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The intertwined history of immigration and civil rights


Saturday, January 14, 2017

Every January, the nation looks back at the Rev. Martin Luther King, Jr.’s great contributions to the civil rights movement, specifically, and to our country as a whole. Dr. King’s actions, literally, changed the face of the United States, as the civil rights movement opened the door for the first wave of immigration reform in the 1960s.
 
In the post-World War II era, African Americans were suffering under the thumb of the Jim Crow South, while being denied employment, educational and other opportunities throughout the country. At the same time, the Cold War and McCarthyism conspired to deny entire populations of people the benefits of immigrating to America. The immigration policies of the time, like the laws that denied or failed to protect the rights of Black Americans, were founded, largely, on bigotry.
 
Dr. King and the civil rights movement opened the doors to America by shedding light on the racist shadows of then-current immigration policy. A long string of U.S. legislation from the Chinese Exclusion Act to the Asiatic Barred Act and the Emergency Quota Act limited the number of U.S. immigrants from geographic regions largely on the basis of race or ethnicity. The bizarre math used in immigration quotas created a preference for British and Northern European, i.e. white, immigrants over the rest of the world’s population, including southern European, particularly Italian, immigrants.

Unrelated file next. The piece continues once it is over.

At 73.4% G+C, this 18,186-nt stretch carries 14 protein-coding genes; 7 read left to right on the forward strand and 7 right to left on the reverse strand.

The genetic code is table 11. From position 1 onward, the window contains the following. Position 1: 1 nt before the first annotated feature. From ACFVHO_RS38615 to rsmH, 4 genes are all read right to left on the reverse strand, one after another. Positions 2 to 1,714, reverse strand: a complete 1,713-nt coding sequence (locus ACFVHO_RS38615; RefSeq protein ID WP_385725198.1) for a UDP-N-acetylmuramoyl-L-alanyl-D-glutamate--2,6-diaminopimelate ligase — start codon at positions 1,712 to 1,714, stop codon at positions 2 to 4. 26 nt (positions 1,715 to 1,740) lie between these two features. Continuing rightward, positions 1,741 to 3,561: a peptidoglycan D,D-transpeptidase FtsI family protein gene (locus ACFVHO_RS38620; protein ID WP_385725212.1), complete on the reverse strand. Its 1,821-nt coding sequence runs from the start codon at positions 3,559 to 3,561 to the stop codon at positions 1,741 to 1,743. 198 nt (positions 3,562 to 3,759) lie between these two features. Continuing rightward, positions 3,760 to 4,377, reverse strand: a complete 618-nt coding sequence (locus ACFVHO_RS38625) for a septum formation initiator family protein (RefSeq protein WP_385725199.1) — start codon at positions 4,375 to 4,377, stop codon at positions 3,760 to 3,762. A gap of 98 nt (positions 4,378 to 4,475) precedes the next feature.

In a June 1963 speech, President John F. Kennedy called the plight of families who were separated from loved ones in other countries "nearly intolerable."  The ability of families to reunite in the U.S. and become contributing citizens was derailed by "the inequity and maldistribution of the quota numbers." After Kennedy was assassinated later that same year, the cloak of civil rights and immigration reform fell onto the shoulders of President Johnson. Within the first two years of Johnson’s presidency, the federal Civil Rights Act was passed, as well as the Immigration and Nationality Act of 1965, which radically changed both American immigration policy and demographics.
 
Today, we are — for better or worse —  at a similar crossroads. Civil rights and race relations are again at the forefront of American gestalt, along with the call for real immigration reform that acknowledges the immigrant past and diverse present of the United States. In his 1963 “I Have a Dream…” speech, Dr. King reminded us that this country was founded on the credo that “all… are created equal.” Half a century later, it is time to once again reflect on Dr. King’s dream and embrace the diverse nation that the U.S. has become.  

*Reposted from 1/19/2015


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